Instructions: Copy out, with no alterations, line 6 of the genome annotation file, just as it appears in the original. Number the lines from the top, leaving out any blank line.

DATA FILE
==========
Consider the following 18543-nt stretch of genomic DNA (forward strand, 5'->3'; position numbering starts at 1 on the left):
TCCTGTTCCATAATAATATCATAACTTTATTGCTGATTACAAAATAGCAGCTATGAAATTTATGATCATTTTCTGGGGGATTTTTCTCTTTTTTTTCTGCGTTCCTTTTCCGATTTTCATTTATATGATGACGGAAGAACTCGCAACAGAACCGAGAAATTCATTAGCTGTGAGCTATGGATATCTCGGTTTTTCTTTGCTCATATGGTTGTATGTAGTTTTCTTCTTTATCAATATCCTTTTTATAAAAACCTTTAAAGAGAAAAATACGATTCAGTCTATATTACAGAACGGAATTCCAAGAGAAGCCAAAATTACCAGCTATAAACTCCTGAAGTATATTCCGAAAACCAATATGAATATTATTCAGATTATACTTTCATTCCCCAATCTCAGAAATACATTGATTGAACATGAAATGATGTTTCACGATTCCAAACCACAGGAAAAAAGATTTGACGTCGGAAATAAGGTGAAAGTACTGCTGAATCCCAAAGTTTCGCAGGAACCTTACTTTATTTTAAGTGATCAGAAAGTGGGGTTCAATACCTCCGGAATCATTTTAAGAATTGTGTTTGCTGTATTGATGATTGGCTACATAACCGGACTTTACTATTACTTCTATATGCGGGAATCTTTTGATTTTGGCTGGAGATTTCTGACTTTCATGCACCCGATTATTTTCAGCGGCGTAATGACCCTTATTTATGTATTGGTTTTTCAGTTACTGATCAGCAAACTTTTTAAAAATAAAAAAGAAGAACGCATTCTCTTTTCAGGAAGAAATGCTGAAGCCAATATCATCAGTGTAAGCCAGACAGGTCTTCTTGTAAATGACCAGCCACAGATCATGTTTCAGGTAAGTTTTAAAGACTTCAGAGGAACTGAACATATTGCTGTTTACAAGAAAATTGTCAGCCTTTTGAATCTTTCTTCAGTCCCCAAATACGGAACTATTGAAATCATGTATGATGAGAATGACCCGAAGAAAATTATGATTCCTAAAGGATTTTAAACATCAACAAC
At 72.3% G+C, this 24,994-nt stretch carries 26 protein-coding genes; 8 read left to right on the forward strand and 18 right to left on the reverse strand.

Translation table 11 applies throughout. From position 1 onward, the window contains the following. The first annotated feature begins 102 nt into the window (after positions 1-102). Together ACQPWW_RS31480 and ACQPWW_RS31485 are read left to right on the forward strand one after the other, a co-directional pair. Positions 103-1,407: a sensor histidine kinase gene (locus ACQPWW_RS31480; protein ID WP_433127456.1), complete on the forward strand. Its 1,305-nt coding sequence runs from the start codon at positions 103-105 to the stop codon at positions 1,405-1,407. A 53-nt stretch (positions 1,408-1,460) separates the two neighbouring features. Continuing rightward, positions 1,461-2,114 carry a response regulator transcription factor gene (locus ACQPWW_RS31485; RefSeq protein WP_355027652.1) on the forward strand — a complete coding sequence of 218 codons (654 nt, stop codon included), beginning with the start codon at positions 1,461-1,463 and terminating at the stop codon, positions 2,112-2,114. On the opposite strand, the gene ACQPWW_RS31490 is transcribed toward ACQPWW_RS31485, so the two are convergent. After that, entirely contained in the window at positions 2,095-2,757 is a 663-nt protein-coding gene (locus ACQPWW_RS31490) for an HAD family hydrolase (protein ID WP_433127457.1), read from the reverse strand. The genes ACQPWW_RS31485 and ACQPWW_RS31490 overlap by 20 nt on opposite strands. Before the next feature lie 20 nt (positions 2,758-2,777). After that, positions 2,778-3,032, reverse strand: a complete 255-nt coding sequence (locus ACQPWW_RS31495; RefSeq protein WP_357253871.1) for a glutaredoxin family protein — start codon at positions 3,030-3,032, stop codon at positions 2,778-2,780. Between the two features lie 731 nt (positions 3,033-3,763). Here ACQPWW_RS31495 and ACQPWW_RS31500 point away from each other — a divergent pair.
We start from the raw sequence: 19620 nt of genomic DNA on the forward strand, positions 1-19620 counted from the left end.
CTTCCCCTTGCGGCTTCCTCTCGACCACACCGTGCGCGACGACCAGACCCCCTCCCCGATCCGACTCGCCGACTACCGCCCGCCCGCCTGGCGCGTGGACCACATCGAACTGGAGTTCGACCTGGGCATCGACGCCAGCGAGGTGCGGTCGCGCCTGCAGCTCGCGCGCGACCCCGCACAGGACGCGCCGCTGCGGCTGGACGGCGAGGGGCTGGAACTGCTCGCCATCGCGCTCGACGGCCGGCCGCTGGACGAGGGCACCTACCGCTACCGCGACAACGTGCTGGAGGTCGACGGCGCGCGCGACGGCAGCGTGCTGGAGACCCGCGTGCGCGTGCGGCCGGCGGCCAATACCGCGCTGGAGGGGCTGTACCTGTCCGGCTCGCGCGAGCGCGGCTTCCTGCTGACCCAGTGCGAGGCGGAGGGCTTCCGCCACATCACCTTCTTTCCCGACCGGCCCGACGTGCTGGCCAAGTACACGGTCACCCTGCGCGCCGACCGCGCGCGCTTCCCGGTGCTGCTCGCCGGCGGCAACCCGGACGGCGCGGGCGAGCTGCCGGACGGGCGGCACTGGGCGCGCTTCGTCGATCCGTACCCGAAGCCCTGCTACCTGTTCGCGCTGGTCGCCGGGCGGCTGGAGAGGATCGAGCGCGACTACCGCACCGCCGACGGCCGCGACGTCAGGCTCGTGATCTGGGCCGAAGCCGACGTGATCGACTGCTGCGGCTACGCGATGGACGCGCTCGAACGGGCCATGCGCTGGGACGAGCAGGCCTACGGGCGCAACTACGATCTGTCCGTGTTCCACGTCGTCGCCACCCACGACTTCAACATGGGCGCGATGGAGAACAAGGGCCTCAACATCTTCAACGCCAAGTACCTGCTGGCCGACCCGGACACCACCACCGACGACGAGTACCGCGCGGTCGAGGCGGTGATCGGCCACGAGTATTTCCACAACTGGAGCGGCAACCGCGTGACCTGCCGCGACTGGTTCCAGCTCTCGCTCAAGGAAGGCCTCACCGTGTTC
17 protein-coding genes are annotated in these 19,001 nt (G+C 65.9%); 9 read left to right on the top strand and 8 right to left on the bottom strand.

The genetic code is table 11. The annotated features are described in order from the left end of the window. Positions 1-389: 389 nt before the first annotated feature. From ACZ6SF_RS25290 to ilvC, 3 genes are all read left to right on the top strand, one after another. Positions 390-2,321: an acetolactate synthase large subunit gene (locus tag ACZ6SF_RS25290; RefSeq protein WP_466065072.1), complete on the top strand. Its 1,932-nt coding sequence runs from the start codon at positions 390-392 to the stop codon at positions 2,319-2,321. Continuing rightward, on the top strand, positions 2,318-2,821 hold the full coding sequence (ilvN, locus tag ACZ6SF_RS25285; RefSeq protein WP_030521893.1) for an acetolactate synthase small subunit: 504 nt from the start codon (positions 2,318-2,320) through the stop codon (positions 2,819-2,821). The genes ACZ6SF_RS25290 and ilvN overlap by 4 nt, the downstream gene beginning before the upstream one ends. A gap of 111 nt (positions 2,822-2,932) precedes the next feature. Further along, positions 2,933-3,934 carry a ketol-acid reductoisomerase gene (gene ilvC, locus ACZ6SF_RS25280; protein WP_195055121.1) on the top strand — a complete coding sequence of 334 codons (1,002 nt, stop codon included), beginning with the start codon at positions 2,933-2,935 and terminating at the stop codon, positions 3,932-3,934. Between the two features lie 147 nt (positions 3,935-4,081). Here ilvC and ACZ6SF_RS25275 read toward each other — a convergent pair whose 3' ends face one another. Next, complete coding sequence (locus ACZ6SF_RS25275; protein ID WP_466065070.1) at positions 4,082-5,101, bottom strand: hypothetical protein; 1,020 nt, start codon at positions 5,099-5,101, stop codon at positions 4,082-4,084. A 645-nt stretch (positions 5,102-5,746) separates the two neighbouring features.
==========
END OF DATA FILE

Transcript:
CTTCCCCTTGCGGCTTCCTCTCGACCACACCGTGCGCGACGACCAGACCCCCTCCCCGATCCGACTCGCCGACTACCGCCCGCCCGCCTGGCGCGTGGACCACATCGAACTGGAGTTCGACCTGGGCATCGACGCCAGCGAGGTGCGGTCGCGCCTGCAGCTCGCGCGCGACCCCGCACAGGACGCGCCGCTGCGGCTGGACGGCGAGGGGCTGGAACTGCTCGCCATCGCGCTCGACGGCCGGCCGCTGGACGAGGGCACCTACCGCTACCGCGACAACGTGCTGGAGGTCGACGGCGCGCGCGACGGCAGCGTGCTGGAGACCCGCGTGCGCGTGCGGCCGGCGGCCAATACCGCGCTGGAGGGGCTGTACCTGTCCGGCTCGCGCGAGCGCGGCTTCCTGCTGACCCAGTGCGAGGCGGAGGGCTTCCGCCACATCACCTTCTTTCCCGACCGGCCCGACGTGCTGGCCAAGTACACGGTCACCCTGCGCGCCGACCGCGCGCGCTTCCCGGTGCTGCTCGCCGGCGGCAACCCGGACGGCGCGGGCGAGCTGCCGGACGGGCGGCACTGGGCGCGCTTCGTCGATCCGTACCCGAAGCCCTGCTACCTGTTCGCGCTGGTCGCCGGGCGGCTGGAGAGGATCGAGCGCGACTACCGCACCGCCGACGGCCGCGACGTCAGGCTCGTGATCTGGGCCGAAGCCGACGTGATCGACTGCTGCGGCTACGCGATGGACGCGCTCGAACGGGCCATGCGCTGGGACGAGCAGGCCTACGGGCGCAACTACGATCTGTCCGTGTTCCACGTCGTCGCCACCCACGACTTCAACATGGGCGCGATGGAGAACAAGGGCCTCAACATCTTCAACGCCAAGTACCTGCTGGCCGACCCGGACACCACCACCGACGACGAGTACCGCGCGGTCGAGGCGGTGATCGGCCACGAGTATTTCCACAACTGGAGCGGCAACCGCGTGACCTGCCGCGACTGGTTCCAGCTCTCGCTCAAGGAAGGCCTCACCGTGTTC